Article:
For many years, dry oral medications came in one of two forms: tablets or two-part capsules. Tablets are similar to pellets. Two-part capsules encase loose powder or granular medicine. Caplets are tablets with a protective coating. Gel caps have a soft, gelatin exterior.
Tablets and caplets contain dry ingredients that are molded to shape. In addition to medicine, caplets may have binders and fillers in them. Gel caps contain liquids that help make medicines more permeable and easily absorbed by the body. A gelatin exterior encases liquid ingredients.
While gel caps are becoming a popular form for many medicines, they are still best suited for those that are poorly soluble or do not break down easily on their own. With dry capsules or caplets, water must be ingested to help break it down and deliver the ingredients.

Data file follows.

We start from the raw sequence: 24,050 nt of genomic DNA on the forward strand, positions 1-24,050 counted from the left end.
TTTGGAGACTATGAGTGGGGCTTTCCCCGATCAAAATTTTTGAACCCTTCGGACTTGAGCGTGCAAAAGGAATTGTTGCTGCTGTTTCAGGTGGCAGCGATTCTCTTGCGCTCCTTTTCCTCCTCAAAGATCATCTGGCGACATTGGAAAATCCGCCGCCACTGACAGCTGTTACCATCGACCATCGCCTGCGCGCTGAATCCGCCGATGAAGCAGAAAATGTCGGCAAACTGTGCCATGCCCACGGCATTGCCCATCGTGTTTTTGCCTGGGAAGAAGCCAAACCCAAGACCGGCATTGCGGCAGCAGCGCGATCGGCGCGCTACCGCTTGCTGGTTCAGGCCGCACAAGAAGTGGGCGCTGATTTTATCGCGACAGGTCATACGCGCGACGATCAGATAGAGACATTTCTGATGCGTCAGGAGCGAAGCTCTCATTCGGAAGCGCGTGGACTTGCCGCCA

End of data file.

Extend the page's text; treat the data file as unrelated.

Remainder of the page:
Gel caps are preferred for more potent drugs because they better ensure the amount and consistency of active drugs in each capsule. This reduces health risks associated with taking too much of a particular drug.
Gel caps and caplets generally have the same effectiveness. Both release medicines as they dissolve in the stomach. The key difference is that gel caps act faster. Their liquid state allows them to be more easily absorbed by the body. This is beneficial for people taking pain relievers and sleeping aids.
Gel caps are generally more expensive than their caplet counterparts. This is due to the higher cost to manufacture gel caps. Since health insurance does not cover over-the-counter medicine, consumers may want to consider price when buying their preferred capsule type.